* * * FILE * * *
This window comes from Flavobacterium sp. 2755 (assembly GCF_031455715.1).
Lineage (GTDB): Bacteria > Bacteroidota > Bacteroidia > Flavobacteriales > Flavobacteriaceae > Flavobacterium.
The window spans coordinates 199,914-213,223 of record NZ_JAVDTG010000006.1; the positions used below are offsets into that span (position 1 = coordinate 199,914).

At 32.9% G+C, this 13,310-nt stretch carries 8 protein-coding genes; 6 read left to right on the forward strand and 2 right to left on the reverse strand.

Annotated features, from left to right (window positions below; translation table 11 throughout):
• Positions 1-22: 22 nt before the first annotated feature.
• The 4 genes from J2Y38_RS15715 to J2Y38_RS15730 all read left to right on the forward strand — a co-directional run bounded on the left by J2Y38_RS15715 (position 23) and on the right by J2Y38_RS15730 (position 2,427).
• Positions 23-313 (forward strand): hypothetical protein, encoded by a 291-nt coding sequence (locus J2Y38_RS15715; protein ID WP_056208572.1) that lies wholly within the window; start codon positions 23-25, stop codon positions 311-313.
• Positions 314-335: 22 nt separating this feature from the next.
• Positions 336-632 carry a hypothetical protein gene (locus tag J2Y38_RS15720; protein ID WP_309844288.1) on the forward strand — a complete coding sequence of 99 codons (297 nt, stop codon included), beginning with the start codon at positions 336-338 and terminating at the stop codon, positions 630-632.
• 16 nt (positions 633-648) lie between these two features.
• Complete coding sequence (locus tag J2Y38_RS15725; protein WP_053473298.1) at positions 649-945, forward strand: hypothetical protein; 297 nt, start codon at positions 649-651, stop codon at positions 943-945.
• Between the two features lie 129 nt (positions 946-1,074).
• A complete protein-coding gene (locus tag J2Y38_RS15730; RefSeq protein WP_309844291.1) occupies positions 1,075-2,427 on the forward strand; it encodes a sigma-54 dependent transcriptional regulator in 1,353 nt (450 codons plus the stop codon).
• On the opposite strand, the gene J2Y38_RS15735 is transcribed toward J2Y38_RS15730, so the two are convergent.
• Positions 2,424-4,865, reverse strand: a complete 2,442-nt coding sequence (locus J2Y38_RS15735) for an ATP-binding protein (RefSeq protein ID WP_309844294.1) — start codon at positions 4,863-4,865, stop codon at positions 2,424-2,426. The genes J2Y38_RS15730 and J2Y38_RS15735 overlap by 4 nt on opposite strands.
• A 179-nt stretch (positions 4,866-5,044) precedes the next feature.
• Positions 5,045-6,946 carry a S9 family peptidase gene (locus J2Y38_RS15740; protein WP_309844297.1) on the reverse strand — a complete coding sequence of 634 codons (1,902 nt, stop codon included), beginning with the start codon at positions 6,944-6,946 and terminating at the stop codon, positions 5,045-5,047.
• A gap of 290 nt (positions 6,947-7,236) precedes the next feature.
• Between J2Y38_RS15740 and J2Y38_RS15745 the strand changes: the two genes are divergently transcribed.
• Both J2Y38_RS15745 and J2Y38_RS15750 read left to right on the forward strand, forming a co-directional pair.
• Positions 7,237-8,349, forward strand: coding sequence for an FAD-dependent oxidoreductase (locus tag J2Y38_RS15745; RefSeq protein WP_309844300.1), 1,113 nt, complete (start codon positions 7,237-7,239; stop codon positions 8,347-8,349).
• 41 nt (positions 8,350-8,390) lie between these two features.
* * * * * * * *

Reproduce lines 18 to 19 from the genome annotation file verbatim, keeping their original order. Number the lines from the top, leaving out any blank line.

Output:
• Positions 5,045-6,946 carry a S9 family peptidase gene (locus J2Y38_RS15740; protein WP_309844297.1) on the reverse strand — a complete coding sequence of 634 codons (1,902 nt, stop codon included), beginning with the start codon at positions 6,944-6,946 and terminating at the stop codon, positions 5,045-5,047.
• A gap of 290 nt (positions 6,947-7,236) precedes the next feature.